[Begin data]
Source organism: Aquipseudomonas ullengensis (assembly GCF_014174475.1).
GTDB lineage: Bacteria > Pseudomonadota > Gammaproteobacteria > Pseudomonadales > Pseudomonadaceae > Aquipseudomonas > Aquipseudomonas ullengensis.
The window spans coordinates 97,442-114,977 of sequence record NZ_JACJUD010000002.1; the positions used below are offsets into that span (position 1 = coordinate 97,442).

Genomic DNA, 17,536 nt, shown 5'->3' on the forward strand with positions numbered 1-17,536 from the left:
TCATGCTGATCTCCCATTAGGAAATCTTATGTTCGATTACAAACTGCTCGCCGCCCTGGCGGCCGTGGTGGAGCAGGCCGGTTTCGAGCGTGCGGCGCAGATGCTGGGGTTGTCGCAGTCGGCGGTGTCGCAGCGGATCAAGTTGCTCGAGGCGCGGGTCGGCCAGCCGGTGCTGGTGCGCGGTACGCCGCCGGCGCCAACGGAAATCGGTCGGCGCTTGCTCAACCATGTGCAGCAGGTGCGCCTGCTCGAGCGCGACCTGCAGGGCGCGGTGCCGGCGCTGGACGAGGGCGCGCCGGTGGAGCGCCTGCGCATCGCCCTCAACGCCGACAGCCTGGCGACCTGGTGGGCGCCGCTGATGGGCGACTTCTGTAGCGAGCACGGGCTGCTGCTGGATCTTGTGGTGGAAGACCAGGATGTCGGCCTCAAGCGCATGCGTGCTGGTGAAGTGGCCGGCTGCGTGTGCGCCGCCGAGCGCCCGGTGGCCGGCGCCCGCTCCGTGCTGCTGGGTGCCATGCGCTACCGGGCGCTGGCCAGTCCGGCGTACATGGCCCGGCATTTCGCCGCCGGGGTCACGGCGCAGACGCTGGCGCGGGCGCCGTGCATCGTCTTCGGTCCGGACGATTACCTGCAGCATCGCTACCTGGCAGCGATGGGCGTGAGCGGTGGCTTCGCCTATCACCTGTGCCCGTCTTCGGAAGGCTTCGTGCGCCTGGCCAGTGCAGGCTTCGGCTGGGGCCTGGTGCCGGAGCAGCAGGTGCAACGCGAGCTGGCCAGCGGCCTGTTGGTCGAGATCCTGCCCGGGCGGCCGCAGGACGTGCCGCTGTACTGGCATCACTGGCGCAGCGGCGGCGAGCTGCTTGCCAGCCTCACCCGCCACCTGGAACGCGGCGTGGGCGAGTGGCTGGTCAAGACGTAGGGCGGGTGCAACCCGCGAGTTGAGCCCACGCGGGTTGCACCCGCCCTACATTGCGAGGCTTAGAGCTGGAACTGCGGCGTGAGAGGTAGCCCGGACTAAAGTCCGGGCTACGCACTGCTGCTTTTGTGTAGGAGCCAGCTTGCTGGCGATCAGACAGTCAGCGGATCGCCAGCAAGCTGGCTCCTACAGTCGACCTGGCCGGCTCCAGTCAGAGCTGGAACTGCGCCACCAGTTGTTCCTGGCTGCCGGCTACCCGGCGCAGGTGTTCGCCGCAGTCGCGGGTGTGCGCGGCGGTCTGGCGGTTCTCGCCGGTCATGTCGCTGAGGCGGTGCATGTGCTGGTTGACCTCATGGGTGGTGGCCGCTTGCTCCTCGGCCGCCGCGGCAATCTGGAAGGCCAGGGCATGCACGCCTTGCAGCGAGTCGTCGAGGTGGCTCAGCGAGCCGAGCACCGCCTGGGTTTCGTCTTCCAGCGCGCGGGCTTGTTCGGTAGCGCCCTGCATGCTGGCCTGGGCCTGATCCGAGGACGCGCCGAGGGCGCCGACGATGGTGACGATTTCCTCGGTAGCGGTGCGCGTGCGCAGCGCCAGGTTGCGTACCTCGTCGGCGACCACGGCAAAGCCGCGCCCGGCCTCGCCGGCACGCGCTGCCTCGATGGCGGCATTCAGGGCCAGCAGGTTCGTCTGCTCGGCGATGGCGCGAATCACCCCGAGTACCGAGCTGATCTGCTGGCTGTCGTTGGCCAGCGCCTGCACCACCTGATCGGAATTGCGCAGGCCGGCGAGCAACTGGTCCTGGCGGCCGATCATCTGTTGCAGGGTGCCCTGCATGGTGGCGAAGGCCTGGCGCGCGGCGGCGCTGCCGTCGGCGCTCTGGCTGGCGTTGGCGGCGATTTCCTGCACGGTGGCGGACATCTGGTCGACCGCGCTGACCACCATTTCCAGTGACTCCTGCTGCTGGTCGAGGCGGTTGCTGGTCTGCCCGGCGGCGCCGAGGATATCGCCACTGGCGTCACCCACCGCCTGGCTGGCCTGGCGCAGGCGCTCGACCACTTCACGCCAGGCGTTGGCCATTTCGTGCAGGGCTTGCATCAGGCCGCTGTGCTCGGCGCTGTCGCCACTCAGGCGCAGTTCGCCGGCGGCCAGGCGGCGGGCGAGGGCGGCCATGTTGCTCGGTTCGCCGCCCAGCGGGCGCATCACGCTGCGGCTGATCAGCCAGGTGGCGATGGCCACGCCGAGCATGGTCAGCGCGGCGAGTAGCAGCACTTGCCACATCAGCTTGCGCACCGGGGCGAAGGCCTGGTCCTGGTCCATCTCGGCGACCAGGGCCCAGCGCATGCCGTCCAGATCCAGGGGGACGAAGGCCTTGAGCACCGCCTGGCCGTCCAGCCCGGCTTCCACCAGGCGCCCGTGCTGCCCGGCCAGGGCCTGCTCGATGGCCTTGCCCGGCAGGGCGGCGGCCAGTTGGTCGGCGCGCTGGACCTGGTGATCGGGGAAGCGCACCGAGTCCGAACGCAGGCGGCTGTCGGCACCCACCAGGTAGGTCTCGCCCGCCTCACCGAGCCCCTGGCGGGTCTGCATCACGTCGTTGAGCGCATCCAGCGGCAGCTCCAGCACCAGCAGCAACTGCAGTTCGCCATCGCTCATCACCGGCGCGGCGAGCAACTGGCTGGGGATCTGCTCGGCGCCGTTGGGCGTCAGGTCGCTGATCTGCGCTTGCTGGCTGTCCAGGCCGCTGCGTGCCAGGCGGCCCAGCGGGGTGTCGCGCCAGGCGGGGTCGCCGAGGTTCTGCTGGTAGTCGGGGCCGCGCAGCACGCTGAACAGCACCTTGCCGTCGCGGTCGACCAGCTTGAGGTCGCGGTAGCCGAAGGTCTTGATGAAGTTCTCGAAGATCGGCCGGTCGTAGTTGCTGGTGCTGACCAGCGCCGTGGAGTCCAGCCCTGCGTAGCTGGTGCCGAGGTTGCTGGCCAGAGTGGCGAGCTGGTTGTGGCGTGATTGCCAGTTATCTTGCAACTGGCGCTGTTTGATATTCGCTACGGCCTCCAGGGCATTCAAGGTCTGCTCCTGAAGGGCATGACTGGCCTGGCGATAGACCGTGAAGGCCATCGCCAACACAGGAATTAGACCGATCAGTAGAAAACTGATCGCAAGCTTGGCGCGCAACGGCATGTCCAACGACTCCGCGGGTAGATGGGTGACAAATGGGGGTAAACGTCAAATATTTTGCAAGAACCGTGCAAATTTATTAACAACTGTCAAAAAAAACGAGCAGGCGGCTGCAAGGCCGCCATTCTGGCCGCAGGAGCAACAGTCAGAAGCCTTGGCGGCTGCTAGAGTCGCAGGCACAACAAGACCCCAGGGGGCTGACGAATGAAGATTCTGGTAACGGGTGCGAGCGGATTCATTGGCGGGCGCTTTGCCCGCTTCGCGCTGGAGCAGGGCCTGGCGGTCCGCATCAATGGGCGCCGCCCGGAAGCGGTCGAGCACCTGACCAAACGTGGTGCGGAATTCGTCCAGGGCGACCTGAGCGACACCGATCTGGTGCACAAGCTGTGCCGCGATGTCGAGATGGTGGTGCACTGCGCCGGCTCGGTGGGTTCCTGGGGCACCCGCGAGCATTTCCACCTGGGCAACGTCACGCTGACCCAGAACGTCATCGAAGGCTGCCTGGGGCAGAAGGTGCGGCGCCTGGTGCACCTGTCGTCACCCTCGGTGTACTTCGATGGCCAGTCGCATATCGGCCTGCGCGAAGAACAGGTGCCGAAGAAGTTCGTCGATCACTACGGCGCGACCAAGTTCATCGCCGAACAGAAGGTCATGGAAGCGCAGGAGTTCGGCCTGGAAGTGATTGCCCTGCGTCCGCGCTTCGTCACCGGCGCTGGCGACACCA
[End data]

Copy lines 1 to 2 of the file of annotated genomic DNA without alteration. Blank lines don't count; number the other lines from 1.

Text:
Source organism: Aquipseudomonas ullengensis (assembly GCF_014174475.1).
GTDB lineage: Bacteria > Pseudomonadota > Gammaproteobacteria > Pseudomonadales > Pseudomonadaceae > Aquipseudomonas > Aquipseudomonas ullengensis.